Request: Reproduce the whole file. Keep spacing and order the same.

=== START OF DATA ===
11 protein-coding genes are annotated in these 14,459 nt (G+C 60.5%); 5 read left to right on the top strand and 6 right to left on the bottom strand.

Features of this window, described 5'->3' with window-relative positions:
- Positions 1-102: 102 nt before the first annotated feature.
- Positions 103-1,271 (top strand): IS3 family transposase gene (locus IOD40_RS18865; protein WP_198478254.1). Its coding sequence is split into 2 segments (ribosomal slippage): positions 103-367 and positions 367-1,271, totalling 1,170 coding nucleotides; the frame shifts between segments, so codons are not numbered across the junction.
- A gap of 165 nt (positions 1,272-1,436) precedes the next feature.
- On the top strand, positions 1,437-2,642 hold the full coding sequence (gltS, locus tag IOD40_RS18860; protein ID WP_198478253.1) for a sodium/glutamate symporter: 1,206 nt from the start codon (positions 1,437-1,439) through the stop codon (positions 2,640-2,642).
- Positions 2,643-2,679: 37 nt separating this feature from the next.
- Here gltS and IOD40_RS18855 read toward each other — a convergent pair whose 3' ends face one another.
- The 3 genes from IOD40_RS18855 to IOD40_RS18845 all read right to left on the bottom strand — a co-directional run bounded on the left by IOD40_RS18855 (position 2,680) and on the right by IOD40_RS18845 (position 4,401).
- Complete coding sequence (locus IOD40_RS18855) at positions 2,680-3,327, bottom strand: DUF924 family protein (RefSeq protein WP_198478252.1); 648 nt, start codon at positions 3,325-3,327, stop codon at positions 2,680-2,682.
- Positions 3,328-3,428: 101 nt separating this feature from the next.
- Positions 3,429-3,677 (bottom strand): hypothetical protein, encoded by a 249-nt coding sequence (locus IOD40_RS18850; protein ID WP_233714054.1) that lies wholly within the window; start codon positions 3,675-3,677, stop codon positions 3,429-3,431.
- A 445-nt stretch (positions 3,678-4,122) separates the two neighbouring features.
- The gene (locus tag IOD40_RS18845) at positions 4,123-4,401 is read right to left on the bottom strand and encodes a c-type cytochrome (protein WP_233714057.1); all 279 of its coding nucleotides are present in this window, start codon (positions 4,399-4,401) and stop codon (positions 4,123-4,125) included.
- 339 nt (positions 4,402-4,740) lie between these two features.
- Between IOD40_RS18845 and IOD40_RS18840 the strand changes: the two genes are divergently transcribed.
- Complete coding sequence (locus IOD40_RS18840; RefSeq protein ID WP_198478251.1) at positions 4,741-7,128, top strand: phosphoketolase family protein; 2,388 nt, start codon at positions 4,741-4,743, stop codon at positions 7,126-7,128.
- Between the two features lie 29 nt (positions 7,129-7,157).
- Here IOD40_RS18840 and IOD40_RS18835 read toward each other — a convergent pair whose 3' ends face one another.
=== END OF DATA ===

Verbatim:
11 protein-coding genes are annotated in these 14,459 nt (G+C 60.5%); 5 read left to right on the top strand and 6 right to left on the bottom strand.

Features of this window, described 5'->3' with window-relative positions:
- Positions 1-102: 102 nt before the first annotated feature.
- Positions 103-1,271 (top strand): IS3 family transposase gene (locus IOD40_RS18865; protein WP_198478254.1). Its coding sequence is split into 2 segments (ribosomal slippage): positions 103-367 and positions 367-1,271, totalling 1,170 coding nucleotides; the frame shifts between segments, so codons are not numbered across the junction.
- A gap of 165 nt (positions 1,272-1,436) precedes the next feature.
- On the top strand, positions 1,437-2,642 hold the full coding sequence (gltS, locus tag IOD40_RS18860; protein ID WP_198478253.1) for a sodium/glutamate symporter: 1,206 nt from the start codon (positions 1,437-1,439) through the stop codon (positions 2,640-2,642).
- Positions 2,643-2,679: 37 nt separating this feature from the next.
- Here gltS and IOD40_RS18855 read toward each other — a convergent pair whose 3' ends face one another.
- The 3 genes from IOD40_RS18855 to IOD40_RS18845 all read right to left on the bottom strand — a co-directional run bounded on the left by IOD40_RS18855 (position 2,680) and on the right by IOD40_RS18845 (position 4,401).
- Complete coding sequence (locus IOD40_RS18855) at positions 2,680-3,327, bottom strand: DUF924 family protein (RefSeq protein WP_198478252.1); 648 nt, start codon at positions 3,325-3,327, stop codon at positions 2,680-2,682.
- Positions 3,328-3,428: 101 nt separating this feature from the next.
- Positions 3,429-3,677 (bottom strand): hypothetical protein, encoded by a 249-nt coding sequence (locus IOD40_RS18850; protein ID WP_233714054.1) that lies wholly within the window; start codon positions 3,675-3,677, stop codon positions 3,429-3,431.
- A 445-nt stretch (positions 3,678-4,122) separates the two neighbouring features.
- The gene (locus tag IOD40_RS18845) at positions 4,123-4,401 is read right to left on the bottom strand and encodes a c-type cytochrome (protein WP_233714057.1); all 279 of its coding nucleotides are present in this window, start codon (positions 4,399-4,401) and stop codon (positions 4,123-4,125) included.
- 339 nt (positions 4,402-4,740) lie between these two features.
- Between IOD40_RS18845 and IOD40_RS18840 the strand changes: the two genes are divergently transcribed.
- Complete coding sequence (locus IOD40_RS18840; RefSeq protein ID WP_198478251.1) at positions 4,741-7,128, top strand: phosphoketolase family protein; 2,388 nt, start codon at positions 4,741-4,743, stop codon at positions 7,126-7,128.
- Between the two features lie 29 nt (positions 7,129-7,157).
- Here IOD40_RS18840 and IOD40_RS18835 read toward each other — a convergent pair whose 3' ends face one another.